Obstacles to Mobile Learning #1: Cell Phone Providers!

Posted: July 21, 2008 in barriers, cell_phone, digital culture, tools

Fresh from my trip back from Italy, I want to use this opportunity to share my little experiment in cell phone mobility.  My experiences can be summed up in this way: Don’t be fooled by the advertising -your cell phone is not as mobile as you think!

My experiment began about two months before I left for my trip.  I currently own a Blackberry Pearl and have GSM service through Rogers Communications in Canada.  While Rogers continually advertises that the phone will work seamlessly overseas, I balked at the $2.00/minute charges to make a phone call from Italy back to Canada and 20ish cents per kb of data downloads with my Rogers connected phone.  Strike one: enormous high cost to communicate out of local country.

To avoid this high cost, I decided that I would simply buy a SIM card from a local cell phone provider and stick it into my Blackberry.  Good intentions but there was a problem – my Blackberry was locked!  Rogers is trying to keep me from using anyone else’s service on the smart phone they sold me.  When I called them to get them to unlock my phone, they refused.  I’m not really sure why they lock the phones anyway because Rogers is the only Canadian provider that maintains a GSM network.  I couldn’t switch over to another provider with my Blackberry even if I wanted to.  Then again, that’s the case with local service but there are plenty of international GSM providers.  I guess Rogers locks their phones so that they can continue to overcharge their customers $2.00/minutes if they make calls outside of North America. The Rogers representative told me that I could try using a third-party to unlock my phone but if I did that, my warranty would be voided.  Fortunately for me, I have my old quad-band Motorola that I don’t use any longer sitting in a drawer just waiting to be utilized once again.  I got that phone unlocked for $20. Strike two: Providers trying to maintain control of and limit access to, a product that their consumer purchased and owns.

With my Motorola unlocked and ready to be used, I went onto the websites of the three major cell phone providers in Italy: Vodaphone, TIM and Wind.  As far as I could tell, none allow the purchase of a SIM Card from their website so I had to wait until I actually arrived in Italy to get a SIM card.  I chose to purchase service on the Wind network.  I bought the SIM card, set up a prepaid long distance plan and topped up my credit.  At this point, I would be paying 35 Euro cents, about 45-50 Canadian cents, per minute to call back to Canada instead of the $2.00 per minute I would be paying with Rogers.  However, all I could do was talk as SMS and data required a separate setup.  Did I mention that they would not set me up unless they had a photocopy of my passport? Apparently, it’s a requirement under Italian anti-terrorism legislation. Strike three: even international providers minimize access and maximize control.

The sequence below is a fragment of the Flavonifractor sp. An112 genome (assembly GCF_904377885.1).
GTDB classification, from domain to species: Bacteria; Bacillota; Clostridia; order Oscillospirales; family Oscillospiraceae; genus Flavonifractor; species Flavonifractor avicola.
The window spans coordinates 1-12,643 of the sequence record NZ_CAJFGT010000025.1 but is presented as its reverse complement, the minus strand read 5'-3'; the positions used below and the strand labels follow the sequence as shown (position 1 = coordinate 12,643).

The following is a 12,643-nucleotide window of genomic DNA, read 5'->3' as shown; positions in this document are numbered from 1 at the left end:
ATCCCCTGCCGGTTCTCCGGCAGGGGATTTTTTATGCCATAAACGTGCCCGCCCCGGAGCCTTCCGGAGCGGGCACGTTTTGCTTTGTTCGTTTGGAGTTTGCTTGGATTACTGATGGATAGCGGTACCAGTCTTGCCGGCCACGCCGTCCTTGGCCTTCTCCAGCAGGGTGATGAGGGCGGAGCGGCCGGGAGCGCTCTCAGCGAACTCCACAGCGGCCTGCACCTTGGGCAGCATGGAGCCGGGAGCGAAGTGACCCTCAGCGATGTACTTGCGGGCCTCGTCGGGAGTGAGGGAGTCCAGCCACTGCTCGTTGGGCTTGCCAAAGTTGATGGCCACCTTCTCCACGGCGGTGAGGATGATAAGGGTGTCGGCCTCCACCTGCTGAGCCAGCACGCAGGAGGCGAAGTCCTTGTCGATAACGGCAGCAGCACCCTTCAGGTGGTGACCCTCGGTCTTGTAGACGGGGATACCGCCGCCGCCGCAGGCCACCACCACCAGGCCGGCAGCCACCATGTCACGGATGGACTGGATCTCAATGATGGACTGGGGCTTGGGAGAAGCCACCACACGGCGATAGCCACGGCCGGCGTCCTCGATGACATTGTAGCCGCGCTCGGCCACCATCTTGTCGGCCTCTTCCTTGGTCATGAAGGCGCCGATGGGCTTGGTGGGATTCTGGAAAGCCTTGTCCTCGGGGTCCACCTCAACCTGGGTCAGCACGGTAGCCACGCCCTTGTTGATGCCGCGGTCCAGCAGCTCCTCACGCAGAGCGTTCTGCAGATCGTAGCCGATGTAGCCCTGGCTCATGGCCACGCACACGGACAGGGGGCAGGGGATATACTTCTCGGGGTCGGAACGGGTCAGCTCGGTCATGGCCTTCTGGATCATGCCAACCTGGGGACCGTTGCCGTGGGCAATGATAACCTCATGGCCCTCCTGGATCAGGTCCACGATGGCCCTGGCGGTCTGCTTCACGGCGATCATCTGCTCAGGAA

All was well while I was in Italy, making calls at a quarter of the price I would have paid if I didn’t jump through all the above hoops. That is, while I was in Italy.  Now that I am back in Canada, Wind will not allow me to use my phone with their SIM card here.  When I try to make a call with my Motorola that contains the Wind SIM card, I get a message from Rogers (the local provider) that states, “You provider has not authorized us to provide service.  Please contact your service provider”.  Back to the same story again, but this time in the reverse.  While previously, when wanted to use my Rogers phone internationally, I had to pay extremely high rates, now, if I want to use my Wind service in Canada, I am restricted. Strike four: service providers don’t play nice with each other to the detriment of their customers.

In this current world of tight restrictions and high costs, how mobile are mobile devices? I guess that depends on what mobility means.  If mobility meams access in a constricted and predefined area such as a city, province or country, then our current model of mobility seems to work just fine.  However if, as I believe, mobility means global accessibility, then we certainty have a very long way to go.  My experience has shown me that so long as one is playing within the playing field of a particular provider, then all is well.  Once one moves beyond that playing field and tries to coss into the realm of another provider, accessibility begins to collapse and costs begin to soar. Current technology makes true mobility possible – it’s the human institutions that are resticting mobility for their own selfish ends.

Comments
  1. […] would still be locked so I would have to pay even more if I tried to use it out of my home country (you can read my rant about using mobile devices internationally here). I have only one thing to say to all of this – TOO […]

  2. AlexM says:

    I found your site on technorati and read a few of your other posts. Keep up the good work. I just added your RSS feed to my Google News Reader. Looking forward to reading more from you down the road!

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